A subsequent public records request by Indigenous leaders revealed that Canada’s abandonment of an IJC reference in 2022 was the result of “intense pressure by industry and the Province of British Columbia,” according to the tribal governments.

According to tribal leaders, the B.C. and Canadian governments have stood by for decades as the mining industry wreaks havoc on transboundary waters, even as B.C.’s own Auditor General draws attention to the widespread, systemic non-compliance with the province’s own mining regulations. In the Elk-Kootenai watershed, which includes Lake Koocanusa reservoir in northwest Montana, decades of selenium contamination from metallurgic coal mines owned and operated by Teck Resources has damaged rivers and critical fish populations in Canada and the U.S.  

Rising levels of selenium were first identified in the Elk River in the early 1990s and in 1998 the Elk Valley Selenium Task Force was formed to investigate selenium pollution. A quarter-century later, selenium levels continue to rise and have increased more than 500% in the past 30 years.

Dean Runzer, general manager for Teck’s water-quality management team, holds a chunk of metallurgical coal at Teck’s Elkview open pit mine on Sept. 25, 2019 near Sparwood, British Columbia. Hunter D’Antuono | Flathead Beacon

“But new leadership in British Columbia has resulted in a surprising but long overdue turn of events,” the Ktunaxa wrote. “Following the transboundary Ktunaxa proposal last month, British Columbia sent a letter to the Canadian Federal government indicating that the Province is now receptive to IJC involvement in the Kootenai watershed. With British Columbia — who has previously been opposed to IJC involvement — no longer standing in the way, Canada is now well positioned to sign on to the Ktunaxa proposal and finally meet its obligations to protect the environment under the Fisheries Actand honour its commitments under the United Nations Declaration on the Rights of Indigenous Peoples Actand the Boundary Waters Treaty.”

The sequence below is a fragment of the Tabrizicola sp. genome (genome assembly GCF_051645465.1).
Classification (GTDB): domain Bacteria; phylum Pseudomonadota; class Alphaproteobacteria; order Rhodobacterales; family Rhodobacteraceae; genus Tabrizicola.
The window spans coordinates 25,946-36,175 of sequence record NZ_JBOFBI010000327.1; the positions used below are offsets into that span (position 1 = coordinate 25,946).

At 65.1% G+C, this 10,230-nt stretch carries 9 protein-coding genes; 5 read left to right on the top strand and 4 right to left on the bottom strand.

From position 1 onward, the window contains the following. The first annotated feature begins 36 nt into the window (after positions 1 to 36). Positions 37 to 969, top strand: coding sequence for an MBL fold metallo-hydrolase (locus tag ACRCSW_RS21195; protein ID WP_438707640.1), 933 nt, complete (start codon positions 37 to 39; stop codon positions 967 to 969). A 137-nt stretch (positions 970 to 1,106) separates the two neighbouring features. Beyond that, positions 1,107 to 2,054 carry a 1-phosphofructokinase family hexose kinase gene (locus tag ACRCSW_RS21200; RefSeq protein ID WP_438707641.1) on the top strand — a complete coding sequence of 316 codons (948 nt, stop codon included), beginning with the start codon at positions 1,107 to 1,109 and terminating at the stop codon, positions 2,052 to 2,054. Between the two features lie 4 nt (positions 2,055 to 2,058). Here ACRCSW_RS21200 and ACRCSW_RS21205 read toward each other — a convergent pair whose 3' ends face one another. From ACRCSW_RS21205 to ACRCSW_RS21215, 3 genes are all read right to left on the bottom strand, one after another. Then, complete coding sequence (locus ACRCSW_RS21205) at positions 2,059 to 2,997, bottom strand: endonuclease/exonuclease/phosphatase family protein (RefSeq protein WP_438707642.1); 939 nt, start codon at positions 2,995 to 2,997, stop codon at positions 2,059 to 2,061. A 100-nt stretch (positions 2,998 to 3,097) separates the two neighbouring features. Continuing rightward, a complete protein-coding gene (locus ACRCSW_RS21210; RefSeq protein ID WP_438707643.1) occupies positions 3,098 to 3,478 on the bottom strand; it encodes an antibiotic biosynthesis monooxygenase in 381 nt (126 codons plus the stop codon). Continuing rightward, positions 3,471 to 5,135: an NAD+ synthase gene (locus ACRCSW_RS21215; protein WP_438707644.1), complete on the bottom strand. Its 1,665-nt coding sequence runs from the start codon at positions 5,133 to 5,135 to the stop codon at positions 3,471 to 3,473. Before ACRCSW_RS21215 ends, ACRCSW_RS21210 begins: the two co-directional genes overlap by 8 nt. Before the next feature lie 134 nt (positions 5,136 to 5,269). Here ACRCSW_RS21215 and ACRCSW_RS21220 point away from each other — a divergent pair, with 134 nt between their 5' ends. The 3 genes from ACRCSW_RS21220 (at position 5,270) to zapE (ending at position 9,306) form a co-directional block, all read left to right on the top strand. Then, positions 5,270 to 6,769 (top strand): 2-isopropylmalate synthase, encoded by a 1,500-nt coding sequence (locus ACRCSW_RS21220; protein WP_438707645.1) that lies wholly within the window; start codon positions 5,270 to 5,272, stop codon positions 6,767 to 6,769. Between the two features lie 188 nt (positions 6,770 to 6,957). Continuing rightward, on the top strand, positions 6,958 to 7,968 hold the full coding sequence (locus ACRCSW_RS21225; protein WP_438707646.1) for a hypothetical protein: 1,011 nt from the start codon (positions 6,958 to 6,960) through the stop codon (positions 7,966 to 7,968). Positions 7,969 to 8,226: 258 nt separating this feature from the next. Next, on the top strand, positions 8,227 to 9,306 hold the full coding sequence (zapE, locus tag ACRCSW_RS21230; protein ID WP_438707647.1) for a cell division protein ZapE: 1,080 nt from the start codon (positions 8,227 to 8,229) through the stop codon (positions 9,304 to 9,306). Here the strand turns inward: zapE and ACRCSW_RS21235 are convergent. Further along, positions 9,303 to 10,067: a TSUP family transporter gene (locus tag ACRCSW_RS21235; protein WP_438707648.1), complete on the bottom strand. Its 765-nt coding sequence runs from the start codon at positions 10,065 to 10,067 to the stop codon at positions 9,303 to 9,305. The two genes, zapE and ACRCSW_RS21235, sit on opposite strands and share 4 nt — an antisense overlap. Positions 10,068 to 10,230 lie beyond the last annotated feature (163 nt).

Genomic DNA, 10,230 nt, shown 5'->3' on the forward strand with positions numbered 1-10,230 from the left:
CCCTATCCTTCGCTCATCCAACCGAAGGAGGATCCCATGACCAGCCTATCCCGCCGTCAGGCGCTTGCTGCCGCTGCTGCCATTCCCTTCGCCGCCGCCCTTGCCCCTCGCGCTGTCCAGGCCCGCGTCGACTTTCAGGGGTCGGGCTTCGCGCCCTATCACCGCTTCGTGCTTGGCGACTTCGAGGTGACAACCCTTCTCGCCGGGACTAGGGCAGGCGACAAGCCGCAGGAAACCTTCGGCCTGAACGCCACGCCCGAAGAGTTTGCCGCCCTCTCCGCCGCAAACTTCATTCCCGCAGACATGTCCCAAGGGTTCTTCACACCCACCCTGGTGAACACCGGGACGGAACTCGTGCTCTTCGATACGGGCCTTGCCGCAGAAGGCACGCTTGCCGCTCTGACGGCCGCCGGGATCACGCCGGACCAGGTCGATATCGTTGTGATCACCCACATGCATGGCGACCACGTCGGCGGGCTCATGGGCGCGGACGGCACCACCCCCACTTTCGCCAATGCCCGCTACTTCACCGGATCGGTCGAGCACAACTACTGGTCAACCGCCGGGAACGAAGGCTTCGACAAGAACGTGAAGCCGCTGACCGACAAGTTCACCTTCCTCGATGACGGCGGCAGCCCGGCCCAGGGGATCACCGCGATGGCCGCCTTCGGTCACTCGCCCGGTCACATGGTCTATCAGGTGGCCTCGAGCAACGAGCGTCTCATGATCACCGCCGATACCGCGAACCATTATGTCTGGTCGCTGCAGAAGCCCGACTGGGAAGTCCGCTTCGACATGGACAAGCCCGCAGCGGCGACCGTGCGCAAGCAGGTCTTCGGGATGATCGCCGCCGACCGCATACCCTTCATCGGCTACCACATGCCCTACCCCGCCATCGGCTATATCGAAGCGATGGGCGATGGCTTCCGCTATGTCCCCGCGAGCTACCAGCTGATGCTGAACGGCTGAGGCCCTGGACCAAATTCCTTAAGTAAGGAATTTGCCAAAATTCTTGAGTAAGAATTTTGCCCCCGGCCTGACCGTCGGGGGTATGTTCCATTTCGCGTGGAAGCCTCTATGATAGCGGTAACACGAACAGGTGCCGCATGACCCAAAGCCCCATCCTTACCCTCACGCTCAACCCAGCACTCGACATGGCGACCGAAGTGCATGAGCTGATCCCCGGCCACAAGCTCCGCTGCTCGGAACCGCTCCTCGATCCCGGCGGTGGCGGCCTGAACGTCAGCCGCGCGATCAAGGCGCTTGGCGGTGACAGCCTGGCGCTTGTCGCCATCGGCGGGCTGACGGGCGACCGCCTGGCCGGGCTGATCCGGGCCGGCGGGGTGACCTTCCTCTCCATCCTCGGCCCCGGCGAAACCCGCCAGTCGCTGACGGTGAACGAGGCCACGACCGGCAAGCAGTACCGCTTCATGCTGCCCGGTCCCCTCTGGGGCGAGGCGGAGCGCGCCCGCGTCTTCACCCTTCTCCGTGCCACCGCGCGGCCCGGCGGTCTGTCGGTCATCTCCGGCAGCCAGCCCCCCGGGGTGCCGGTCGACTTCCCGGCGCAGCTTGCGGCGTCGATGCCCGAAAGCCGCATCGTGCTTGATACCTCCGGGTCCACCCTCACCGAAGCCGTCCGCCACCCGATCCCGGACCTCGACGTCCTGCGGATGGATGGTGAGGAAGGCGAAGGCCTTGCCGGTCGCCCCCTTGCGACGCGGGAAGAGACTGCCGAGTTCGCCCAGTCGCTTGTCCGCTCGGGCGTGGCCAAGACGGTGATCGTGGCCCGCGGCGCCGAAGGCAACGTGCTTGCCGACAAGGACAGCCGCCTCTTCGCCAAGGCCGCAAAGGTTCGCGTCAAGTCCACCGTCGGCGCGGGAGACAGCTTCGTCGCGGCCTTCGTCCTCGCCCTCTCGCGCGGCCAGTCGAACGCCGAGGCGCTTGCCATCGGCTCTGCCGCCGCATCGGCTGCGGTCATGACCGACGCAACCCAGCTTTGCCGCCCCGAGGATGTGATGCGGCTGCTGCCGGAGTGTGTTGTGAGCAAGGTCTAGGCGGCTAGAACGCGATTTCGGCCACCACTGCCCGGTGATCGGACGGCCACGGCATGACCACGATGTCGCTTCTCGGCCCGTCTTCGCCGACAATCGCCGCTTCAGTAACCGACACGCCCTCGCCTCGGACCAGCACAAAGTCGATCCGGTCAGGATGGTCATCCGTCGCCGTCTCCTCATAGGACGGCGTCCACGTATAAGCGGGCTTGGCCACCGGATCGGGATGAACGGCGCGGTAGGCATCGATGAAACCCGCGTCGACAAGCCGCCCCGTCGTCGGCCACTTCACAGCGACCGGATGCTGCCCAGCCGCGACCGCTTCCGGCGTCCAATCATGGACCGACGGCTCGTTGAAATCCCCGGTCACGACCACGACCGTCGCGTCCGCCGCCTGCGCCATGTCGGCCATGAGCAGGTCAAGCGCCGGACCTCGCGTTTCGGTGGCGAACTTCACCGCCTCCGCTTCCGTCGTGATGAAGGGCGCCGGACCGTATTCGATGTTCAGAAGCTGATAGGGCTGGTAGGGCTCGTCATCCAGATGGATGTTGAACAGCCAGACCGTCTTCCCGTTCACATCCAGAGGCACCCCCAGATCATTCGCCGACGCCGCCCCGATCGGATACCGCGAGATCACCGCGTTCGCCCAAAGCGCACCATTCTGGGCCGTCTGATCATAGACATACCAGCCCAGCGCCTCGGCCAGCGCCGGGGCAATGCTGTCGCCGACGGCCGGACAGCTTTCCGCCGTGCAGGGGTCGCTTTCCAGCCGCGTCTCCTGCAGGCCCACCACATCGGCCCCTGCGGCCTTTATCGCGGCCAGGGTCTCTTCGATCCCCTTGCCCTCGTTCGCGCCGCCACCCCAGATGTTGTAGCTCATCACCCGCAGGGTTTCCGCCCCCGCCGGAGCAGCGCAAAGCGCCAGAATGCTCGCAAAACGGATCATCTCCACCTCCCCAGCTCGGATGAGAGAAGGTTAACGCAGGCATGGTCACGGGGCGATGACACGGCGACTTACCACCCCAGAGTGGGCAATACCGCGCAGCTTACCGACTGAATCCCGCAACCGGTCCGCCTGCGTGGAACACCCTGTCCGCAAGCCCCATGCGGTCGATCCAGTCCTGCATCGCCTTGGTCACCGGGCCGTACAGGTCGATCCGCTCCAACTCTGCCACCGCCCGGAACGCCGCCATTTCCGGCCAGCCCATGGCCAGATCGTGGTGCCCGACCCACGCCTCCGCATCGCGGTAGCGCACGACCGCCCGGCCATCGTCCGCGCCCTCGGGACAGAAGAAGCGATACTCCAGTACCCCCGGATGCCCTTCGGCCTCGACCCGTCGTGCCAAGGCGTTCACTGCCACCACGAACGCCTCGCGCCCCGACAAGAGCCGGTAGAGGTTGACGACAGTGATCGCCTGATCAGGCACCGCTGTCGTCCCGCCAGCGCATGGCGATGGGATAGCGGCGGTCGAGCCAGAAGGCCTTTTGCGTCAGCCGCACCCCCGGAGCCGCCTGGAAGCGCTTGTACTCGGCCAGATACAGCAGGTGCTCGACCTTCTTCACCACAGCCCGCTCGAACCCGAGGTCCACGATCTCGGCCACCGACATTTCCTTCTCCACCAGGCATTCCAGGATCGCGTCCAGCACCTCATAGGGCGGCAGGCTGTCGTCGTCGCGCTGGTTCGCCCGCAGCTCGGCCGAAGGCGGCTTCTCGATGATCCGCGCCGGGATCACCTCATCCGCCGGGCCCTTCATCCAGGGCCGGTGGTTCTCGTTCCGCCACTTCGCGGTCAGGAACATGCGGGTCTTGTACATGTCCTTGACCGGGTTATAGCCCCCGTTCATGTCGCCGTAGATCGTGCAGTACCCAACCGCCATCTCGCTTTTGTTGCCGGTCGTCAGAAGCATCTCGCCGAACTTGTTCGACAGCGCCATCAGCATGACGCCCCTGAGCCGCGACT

In the past three weeks, however, Canada has been silent on the Ktunaxa proposal. “This silence is puzzling given President Biden and Prime Minister Trudeau’s commitment to work in partnership with the Ktunaxa to reach an agreement by this summer,” the tribal governments wrote. “Ktunaxa continue to demonstrate their commitment to working with the U.S. and Canada to ensure that meaningful assessment and action occur. With only three weeks of summer left, Ktunaxa leadership await the Federal governments’ response.”